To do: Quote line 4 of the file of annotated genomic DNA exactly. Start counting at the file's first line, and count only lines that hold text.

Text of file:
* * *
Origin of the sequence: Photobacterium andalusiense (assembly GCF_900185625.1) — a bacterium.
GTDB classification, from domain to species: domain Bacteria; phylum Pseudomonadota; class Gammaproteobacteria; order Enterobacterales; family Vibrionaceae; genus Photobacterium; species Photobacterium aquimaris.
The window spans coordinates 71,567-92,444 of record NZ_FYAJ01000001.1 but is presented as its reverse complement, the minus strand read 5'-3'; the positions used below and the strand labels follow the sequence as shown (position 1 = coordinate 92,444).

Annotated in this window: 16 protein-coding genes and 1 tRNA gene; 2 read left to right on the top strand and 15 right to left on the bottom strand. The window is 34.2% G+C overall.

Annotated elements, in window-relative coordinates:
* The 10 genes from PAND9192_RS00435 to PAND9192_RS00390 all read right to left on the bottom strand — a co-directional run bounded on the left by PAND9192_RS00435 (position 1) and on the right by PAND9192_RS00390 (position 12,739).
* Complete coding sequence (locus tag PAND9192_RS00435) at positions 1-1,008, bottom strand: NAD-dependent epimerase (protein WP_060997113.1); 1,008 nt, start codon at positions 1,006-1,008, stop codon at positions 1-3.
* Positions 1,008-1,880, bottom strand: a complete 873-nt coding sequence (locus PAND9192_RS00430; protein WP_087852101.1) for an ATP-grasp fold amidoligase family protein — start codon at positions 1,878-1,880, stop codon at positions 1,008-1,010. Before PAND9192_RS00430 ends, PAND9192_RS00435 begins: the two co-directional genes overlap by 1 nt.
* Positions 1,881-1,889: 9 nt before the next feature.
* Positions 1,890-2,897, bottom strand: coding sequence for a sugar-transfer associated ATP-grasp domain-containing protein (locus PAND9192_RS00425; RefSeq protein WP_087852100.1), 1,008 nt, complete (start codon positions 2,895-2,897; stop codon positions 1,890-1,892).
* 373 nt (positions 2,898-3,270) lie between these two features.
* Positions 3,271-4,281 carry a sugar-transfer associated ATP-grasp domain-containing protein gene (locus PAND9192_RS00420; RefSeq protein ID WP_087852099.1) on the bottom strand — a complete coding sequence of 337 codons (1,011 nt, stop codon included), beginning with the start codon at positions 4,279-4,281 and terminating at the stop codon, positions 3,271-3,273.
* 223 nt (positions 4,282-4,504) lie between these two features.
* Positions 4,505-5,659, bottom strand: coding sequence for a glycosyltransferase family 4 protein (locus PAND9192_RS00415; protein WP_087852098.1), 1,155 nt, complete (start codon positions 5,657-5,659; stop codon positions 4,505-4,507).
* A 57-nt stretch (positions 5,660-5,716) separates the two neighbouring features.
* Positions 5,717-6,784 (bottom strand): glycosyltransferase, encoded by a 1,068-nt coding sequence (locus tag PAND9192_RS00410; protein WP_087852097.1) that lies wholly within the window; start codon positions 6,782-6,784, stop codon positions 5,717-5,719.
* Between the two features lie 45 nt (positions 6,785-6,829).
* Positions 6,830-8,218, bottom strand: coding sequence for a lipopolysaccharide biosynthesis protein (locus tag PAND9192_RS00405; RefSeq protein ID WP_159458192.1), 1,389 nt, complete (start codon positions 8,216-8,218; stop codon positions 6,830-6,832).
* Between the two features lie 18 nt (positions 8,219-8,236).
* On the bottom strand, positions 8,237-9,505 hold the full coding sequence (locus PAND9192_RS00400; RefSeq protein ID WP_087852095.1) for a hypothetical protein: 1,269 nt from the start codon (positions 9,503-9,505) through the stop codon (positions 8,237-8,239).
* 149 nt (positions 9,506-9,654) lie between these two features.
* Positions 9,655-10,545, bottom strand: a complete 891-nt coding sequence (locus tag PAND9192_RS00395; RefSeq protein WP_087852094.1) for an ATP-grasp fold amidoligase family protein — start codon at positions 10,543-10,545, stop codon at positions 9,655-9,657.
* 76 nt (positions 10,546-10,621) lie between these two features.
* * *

Annotated in this window: 16 protein-coding genes and 1 tRNA gene; 2 read left to right on the top strand and 15 right to left on the bottom strand. The window is 34.2% G+C overall.